Date of Award
Master of Arts (MA)
Dr. William F. Strong
Dr. Dora E. Saavedra
Dr. Jack R. Stanley
The thesis documents the important influences that have shaped Mexican-American relations in the late 19th century and in the 20th century. These influences uncover areas that go over and beyond the conventional schools of diplomacy. They include a whole myriad of forces. The thread of our relations is found to be based largely on self determination made by each Presidential administration.
It is demonstrated that many Presidents have acted as their own statesmen in regard to Mexico. In searching for influences the researcher finds culture, language, technology, politics, economics, history, geography and religion as relevant. The nature of United States relations with Mexico is carefully reviewed. The thesis covers patterns that emerge through years of coexistence as neighbors. Presidential shortcomings and prevailing ideologies are explained. Strong American personalities show how this particular influence was successfully used to the benefit of the United States.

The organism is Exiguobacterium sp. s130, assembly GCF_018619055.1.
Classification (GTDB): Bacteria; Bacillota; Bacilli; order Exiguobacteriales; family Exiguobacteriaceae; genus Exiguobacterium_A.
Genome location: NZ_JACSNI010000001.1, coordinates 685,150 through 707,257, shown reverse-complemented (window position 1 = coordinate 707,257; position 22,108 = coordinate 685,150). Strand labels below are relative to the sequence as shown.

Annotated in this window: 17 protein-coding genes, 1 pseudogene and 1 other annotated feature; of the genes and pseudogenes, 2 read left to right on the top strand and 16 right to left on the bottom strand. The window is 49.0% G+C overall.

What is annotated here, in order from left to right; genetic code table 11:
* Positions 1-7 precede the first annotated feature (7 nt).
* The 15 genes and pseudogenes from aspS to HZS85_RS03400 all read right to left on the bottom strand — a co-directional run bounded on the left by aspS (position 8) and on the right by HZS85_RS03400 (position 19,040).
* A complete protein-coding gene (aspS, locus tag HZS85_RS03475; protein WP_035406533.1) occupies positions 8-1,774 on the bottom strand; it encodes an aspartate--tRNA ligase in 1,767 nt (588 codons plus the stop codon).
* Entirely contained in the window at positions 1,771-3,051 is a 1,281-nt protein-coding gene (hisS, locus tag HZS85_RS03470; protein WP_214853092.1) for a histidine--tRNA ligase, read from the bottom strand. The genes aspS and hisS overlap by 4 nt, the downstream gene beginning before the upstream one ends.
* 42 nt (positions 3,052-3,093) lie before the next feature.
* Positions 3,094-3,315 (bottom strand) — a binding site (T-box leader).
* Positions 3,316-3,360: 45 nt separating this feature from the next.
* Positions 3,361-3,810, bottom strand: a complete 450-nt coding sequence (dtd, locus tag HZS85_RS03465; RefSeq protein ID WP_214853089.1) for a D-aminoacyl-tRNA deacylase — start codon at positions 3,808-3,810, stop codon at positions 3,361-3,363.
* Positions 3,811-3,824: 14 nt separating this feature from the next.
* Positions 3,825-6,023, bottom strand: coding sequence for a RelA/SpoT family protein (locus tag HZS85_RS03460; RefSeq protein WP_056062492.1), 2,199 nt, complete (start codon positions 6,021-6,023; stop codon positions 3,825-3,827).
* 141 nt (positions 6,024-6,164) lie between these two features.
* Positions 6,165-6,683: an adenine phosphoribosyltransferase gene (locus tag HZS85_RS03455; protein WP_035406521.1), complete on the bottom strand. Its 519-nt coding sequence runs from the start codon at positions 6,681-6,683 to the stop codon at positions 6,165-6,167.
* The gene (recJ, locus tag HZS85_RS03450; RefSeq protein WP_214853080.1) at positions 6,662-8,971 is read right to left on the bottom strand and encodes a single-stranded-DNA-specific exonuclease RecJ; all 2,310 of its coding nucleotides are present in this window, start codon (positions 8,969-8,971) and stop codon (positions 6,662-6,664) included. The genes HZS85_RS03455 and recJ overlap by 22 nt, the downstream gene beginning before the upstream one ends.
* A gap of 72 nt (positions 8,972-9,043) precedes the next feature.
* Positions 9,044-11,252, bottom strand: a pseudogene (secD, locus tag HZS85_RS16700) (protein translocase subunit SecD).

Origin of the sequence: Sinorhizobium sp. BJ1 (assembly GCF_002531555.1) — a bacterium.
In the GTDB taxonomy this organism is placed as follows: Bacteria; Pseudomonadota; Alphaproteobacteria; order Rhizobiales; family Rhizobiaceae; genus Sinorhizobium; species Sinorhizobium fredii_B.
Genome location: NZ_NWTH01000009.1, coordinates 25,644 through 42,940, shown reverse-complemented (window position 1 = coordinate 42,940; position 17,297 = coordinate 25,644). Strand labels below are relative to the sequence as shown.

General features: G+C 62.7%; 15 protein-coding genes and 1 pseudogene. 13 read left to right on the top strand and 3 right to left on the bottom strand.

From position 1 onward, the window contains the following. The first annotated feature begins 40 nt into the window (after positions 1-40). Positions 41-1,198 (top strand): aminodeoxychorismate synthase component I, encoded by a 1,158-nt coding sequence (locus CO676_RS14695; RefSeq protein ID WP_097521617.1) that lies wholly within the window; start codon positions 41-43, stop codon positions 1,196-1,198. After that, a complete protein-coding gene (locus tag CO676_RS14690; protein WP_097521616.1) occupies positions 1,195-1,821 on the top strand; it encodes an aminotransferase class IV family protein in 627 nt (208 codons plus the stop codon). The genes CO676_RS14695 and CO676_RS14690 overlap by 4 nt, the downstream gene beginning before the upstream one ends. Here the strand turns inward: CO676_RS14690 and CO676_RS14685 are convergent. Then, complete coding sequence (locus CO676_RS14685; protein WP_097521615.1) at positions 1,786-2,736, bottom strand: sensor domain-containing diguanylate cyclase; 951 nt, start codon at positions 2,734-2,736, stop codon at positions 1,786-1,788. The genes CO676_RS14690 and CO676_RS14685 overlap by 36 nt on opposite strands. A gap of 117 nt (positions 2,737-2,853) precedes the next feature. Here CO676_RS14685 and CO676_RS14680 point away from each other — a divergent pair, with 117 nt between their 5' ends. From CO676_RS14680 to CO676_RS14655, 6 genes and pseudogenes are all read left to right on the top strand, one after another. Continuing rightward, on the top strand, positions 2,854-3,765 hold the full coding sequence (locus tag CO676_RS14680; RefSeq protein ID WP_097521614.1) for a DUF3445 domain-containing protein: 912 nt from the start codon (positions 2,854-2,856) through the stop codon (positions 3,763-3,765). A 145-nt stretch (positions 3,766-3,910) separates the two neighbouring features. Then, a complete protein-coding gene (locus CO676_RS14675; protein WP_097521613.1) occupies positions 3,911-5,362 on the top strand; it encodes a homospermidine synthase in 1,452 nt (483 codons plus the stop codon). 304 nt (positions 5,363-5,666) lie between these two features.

The pitfalls of United States inexperience and ignorance of Mexico's strong culture are also explained. The thesis is important in understanding the two-country influences because it treats commonalities as well as differences between Mexico and the United States regarding the same issues. Examples are shown of both accord and discord; there is found to be a commonality of overall interests, yet a significant difference of ideas.
The researcher finds that it must be recognized that United States policies were forced to allow for change, differing circumstances, world challenges and responses in its early-on position as an international power.
University of Texas-Pan American